Chris Stefanick

Chris Stefanick

“A man had a fig tree which had been planted in his vineyard; and he came looking for fruit on it and did not find any. And he said to the vineyard-keeper, ‘For three years I have come looking for fruit on this fig tree without finding any. Cut it down! Why should it exhaust the soil?’” (Luke 13:6-7).

Florence was lying on her death bed. She’d been a faithful wife, devoted mother, and finally, a loving grandmother to my wife. And for some reason that tortured her conscience in secret, she had confided in my wife years ago that she thought she was going to hell.

Her son, my father-in-law, is a good man, but an agnostic.


So there I was at her death bed. It’s not one of those times you want to rock the boat. That voice in my head told me, “Let her die in quiet. Don’t risk conflict with your father-in-law. Don’t risk upsetting her.” But I knew I had to ignore that voice.

I leaned in close and said, “Jesus was crucified with two thieves. One rejected him. The other said ‘Jesus remember me when you come into your kingdom.’ He hadn’t done much good throughout his life. But that’s all it took for Jesus to say ‘This day you will be with me in paradise.’ Florence, that can be you. You just have to receive the mercy of Jesus.” The following day she was received into the Catholic Church, and the day after that she went home to our Lord.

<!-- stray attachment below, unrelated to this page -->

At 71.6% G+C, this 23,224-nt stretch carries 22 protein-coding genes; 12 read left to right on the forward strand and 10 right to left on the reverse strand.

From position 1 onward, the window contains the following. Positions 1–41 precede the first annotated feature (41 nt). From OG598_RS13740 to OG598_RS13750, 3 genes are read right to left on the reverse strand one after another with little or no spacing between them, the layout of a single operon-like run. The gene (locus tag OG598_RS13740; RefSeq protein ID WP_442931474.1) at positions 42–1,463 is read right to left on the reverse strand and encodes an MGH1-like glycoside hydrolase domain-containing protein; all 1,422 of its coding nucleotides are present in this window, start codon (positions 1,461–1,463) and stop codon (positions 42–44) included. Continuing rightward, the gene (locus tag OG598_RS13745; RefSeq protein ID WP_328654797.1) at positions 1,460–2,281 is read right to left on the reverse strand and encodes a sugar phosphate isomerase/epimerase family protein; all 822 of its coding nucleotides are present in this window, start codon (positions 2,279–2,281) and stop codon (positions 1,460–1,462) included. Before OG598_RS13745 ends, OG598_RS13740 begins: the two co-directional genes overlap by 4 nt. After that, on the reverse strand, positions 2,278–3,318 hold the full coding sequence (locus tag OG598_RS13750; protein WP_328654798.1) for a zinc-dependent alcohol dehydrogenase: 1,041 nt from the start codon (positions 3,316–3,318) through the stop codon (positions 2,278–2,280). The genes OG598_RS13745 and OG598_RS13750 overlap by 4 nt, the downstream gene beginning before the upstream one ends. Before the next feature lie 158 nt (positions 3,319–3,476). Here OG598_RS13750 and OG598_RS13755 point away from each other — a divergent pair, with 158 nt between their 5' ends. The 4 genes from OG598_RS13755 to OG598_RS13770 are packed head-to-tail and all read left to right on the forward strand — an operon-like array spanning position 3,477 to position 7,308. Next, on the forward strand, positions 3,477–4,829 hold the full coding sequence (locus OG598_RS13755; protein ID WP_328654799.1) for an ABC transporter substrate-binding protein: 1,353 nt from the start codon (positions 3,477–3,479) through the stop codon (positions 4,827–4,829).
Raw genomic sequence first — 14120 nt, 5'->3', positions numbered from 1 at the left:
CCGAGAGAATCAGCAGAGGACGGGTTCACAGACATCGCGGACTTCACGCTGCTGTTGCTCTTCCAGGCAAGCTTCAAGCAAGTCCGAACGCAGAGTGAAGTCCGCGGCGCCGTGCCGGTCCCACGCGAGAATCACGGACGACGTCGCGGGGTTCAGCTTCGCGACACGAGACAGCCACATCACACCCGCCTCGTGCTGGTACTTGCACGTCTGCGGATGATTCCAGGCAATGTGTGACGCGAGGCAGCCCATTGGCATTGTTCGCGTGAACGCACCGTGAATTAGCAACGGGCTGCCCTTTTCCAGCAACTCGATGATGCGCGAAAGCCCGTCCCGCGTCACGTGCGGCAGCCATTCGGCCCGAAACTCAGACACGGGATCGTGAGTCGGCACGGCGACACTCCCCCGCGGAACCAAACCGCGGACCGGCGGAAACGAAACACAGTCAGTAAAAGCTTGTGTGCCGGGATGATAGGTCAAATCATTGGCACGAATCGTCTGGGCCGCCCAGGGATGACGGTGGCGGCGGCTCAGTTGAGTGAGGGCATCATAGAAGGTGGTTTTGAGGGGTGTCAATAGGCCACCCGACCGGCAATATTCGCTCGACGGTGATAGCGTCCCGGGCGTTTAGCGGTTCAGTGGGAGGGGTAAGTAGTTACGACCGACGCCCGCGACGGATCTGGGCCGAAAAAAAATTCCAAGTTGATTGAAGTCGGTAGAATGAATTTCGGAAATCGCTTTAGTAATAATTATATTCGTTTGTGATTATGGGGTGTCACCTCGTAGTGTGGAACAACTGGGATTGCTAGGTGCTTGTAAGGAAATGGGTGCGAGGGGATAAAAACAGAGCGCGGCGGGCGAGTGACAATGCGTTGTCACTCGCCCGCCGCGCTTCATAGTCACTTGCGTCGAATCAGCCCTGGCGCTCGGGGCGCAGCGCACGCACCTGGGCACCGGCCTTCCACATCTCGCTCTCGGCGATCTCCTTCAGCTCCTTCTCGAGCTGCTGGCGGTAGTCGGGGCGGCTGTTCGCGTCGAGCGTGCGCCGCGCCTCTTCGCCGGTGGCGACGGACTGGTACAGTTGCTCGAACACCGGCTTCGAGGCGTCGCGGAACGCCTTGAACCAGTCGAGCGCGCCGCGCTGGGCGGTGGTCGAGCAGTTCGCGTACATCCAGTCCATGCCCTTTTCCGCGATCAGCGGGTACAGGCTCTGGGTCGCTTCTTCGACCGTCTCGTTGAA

What if I hadn’t said the uncomfortable? What if her Catholic grandkids and daughter-in-law hadn’t prayed by her bedside, and more importantly, shown her the love of Jesus for so many years? What if that priest hadn’t decided to drop in to the room of a non-Catholic the day after I shared the story of the good thief?

In some mysterious way, God has made the eternal destiny of others contingent on our response to his call to be witnesses, each in our own way.

We presume that the world will be offended whenever we share the love of God. And sometimes people are. But more often than not, we project our discomforts on others who wouldn’t mind us sharing about our faith any more than they’d mind us sharing about our favorite football team.

And if they knew the depth of our faith, frankly, they might be offended if we didn’t share it! The famous comedian and atheist Penn Jillette, reflecting on his respect for Christians who have tried to convert him said, “How much do you have to hate somebody to not evangelize? How much do you have to hate somebody to believe that everlasting life is possible and not tell them that?”

Don’t get me wrong, there are times when it’s best not to speak. If we over-talk we might scare some people away. But there are also times in our lives when we’re called upon to speak up, to do something, and to let our faith “bear fruit.”

Pray for opportunities to share your faith. Pray for the right words to say. Then when the opportunity arises, just be yourself. It might be as deep as a death bed conversation. It might be as simple as a “God bless you” at the checkout counter.

There’s an overused saying that we should preach the Gospel at all times and when necessary, use words. Words are often necessary. Use them.

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